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Thailand: Five Years On, Free Editor Somyot Prueksakasemsuk

Thursday 28 April 2016 - 1:00am

Somyot campaign image28 April 2016                                                                                    

Update #1 to RAN 04/13

30 April marks the five year anniversary of the imprisonment of social activist and editor, Somyot Prueksakasemsuk (also written Somyot Pruksakasemsuk). Prueksakasemsuk was arrested on 30 April 2011 for publishing two articles deemed defamatory of the Thai monarchy. PEN demands his immediate and unconditional release, in accordance with Article 19 of the United Nations International Covenant on Civil and Political Rights, to which Thailand is a state party. PEN urges that he is granted access to all necessary medical care whilst detained and is protected from ill-treatment. It also calls for the amendment of Article 112 of the Penal Code, which is commonly used to criminalise peaceful dissent and free speech.

Please send appeals:

  • Protesting the harsh sentence handed down to prominent activist and editor Somyot Prueksakasemsuk, and calling for his immediate and unconditional release in accordance with Article 19 of the International Covenant on Civil and Political Rights (ICCPR), to which Thailand is a state party;
  • Demanding that Somyot Prueksakasemsuk is given immediate access to reading material and is permitted to partake in recreational activities;
  • Expressing serious concern for Somyot Prueksakasemsuk‘s well-being and urging authorities to provide him with adequate medical treatment while detained and to ensure that he is protected from ill-treatment;
  • Expressing alarm about the continued use of lèse majesté laws to criminalise free expression, and urging an amendment to Article 112 of the Penal Code in order to ensure that it meets Thailand’s international obligations to protect freedom of expression.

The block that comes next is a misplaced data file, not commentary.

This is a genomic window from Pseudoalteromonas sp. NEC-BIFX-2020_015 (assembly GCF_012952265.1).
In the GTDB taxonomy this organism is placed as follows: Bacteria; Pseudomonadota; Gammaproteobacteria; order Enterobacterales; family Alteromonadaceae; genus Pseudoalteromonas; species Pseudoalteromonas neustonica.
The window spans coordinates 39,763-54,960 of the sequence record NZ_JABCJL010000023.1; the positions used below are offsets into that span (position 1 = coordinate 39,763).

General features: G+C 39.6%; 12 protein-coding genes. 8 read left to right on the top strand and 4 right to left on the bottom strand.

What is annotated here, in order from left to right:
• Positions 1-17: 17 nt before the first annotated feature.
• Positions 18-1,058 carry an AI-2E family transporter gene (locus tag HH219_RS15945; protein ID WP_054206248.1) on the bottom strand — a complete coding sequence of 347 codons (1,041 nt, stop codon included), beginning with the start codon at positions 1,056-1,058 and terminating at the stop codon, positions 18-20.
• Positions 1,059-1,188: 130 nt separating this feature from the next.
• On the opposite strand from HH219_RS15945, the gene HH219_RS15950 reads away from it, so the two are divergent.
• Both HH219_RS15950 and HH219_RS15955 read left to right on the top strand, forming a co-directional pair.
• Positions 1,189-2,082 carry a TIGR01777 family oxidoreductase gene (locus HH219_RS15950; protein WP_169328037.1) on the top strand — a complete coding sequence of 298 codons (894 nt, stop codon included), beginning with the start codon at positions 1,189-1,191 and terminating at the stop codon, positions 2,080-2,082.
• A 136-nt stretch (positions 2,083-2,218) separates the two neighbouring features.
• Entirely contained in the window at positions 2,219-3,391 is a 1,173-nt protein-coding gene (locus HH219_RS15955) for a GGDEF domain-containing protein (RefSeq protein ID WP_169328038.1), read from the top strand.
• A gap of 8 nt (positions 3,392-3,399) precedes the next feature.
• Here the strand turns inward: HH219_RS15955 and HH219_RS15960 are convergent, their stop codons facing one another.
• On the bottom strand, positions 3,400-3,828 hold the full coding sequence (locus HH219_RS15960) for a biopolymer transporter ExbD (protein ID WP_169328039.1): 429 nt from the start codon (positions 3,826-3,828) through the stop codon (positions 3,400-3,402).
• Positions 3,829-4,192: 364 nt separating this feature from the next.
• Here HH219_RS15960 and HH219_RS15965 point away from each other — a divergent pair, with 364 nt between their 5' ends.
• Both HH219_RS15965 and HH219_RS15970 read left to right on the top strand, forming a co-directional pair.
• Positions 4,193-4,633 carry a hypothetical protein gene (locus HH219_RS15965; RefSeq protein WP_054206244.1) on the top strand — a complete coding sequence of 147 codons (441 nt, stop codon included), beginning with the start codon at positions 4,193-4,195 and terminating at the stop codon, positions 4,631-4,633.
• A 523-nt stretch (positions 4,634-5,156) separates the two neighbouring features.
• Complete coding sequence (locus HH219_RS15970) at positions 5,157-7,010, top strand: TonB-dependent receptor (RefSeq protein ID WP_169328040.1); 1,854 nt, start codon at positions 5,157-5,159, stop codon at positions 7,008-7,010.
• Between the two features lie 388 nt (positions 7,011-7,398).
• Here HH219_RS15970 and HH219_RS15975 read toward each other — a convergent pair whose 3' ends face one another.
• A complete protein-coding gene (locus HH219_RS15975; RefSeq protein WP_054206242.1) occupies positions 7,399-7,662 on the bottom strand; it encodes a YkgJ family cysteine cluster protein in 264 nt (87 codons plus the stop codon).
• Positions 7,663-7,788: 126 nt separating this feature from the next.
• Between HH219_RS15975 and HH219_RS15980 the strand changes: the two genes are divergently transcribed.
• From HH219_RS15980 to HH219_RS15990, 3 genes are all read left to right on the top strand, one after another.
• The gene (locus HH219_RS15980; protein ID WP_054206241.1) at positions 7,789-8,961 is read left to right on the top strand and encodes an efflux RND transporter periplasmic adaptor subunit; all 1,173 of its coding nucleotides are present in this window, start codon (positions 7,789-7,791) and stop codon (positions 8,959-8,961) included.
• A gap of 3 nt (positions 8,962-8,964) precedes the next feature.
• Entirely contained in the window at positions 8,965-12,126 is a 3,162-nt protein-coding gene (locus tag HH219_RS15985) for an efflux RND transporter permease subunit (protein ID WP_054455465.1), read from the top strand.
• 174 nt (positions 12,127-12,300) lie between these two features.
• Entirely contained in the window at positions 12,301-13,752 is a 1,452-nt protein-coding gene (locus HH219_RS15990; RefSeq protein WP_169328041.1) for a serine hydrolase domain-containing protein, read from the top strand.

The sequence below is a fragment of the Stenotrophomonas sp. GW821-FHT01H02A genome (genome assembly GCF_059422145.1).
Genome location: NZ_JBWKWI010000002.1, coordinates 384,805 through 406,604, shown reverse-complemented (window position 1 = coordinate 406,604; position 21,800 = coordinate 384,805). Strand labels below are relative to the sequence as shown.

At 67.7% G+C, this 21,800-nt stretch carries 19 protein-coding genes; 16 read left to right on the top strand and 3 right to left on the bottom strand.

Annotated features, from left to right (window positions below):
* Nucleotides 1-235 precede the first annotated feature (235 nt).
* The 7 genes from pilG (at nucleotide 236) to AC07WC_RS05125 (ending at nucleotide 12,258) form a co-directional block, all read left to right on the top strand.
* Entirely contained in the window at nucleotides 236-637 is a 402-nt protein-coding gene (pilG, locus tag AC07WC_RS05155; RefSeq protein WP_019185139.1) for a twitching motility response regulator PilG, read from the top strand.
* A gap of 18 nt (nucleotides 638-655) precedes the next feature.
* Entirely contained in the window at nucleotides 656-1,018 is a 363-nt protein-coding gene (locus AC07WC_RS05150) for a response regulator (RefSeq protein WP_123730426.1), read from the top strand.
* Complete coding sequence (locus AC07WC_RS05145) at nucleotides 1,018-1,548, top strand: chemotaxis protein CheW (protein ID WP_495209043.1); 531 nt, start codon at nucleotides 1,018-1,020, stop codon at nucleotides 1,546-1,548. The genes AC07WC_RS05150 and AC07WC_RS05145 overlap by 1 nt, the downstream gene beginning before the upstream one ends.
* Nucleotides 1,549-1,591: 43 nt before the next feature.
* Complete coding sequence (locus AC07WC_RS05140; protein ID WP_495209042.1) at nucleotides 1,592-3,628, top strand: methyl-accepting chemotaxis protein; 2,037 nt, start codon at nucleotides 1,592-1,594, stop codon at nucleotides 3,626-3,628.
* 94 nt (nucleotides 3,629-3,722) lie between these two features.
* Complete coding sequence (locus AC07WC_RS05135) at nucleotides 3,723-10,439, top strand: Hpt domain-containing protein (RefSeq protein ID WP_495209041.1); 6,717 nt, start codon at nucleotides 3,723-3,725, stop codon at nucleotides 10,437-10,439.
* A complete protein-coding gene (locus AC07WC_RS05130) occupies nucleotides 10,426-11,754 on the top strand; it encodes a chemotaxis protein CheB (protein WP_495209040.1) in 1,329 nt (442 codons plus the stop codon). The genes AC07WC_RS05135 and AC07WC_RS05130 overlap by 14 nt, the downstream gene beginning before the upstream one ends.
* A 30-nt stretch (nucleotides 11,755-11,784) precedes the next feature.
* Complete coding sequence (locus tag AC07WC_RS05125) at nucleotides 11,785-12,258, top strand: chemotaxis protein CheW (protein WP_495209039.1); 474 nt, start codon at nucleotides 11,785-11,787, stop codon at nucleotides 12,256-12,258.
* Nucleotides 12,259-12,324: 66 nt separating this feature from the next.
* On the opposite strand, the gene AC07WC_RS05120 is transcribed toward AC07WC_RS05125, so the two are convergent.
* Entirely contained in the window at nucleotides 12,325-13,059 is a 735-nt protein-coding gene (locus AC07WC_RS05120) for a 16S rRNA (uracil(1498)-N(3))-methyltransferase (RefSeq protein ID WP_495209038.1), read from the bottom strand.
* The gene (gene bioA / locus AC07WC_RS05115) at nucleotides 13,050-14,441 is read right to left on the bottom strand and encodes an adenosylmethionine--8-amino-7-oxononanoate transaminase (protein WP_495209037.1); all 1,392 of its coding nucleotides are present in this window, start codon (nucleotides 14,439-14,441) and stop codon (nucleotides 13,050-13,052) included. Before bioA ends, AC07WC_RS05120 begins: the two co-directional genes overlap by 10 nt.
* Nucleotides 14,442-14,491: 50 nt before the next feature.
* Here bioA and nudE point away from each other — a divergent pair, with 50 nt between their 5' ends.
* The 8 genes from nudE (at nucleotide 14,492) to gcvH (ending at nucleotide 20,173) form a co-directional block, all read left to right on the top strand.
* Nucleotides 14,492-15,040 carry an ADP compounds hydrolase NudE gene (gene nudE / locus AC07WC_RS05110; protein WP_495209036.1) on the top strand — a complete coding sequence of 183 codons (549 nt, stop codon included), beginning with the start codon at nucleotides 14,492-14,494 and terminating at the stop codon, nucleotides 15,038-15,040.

Appeals to:

Prime Minister
Gen. Prayuth Chan-o-cha
Government House
Pitsanulok Road, Dusit
Bangkok 10300
Fax: 011 66 2 282-5131
Salutation: Your Excellency

The Director of Bangkok Remand Prison
Bangkok Remand Prison
33 Ngam wong wan road,
Ladyao, Jatujak,
Bangkok 10900,

Please also send copies of your appeals to the Thai Embassy in your country. Contact details for embassies can be found here.

**Please contact the PEN office in London if sending appeals after 30 May 2016** Please keep us informed of any action you take in regard to Somyot Prueksakasemsuk’s case, including any responses you receive from the authorities.


PEN members are encouraged to:

  • Publish articles and opinion pieces in your national or local press highlighting the situation about freedom of expression in Thailand.
  • Organise public events, stage readings, press conferences or demonstrations.
  • Share information about Thailand and your campaigning activities for Somyot Prueksakasemsuk via social media

Suggested tweet: #Thailand: Five Years On, Free Editor Somyot Prueksakasemsuk #FreeSomyot


  • Elect Somyot Prueksakasemsuk as an Honorary Member of your Centre and by doing so provide long term support and advocacy for him and his family. For details of the PEN International Honorary Membership scheme, read the PEN WiPC Guide to Defending Writers Under Attack  (Part V, pgs 15-20). Please let us know if you do so and we will ensure that your Centre is networked with others working on the case.
  • Send a letter or postcard of solidarity to Somyot Prueksakasemsuk

Somyot Prueksakasemsuk
Bangkok Remand Prison, Section 1
33 Ngam wong wan road,
Ladyao, Jatujak, Bangkok 10900,


A former labour rights activist and editor of the now-defunct magazine Voice of Taksin, Somyot Prueksakasemsuk was arrested on 30 April 2011, five days after he launched a petition campaign to collect 10,000 signatures required for a parliamentary review of Article 112 of Thailand’s Criminal Code, which prohibits acts of insulting, defaming or threatening Thailand's king, heir apparent or Regent.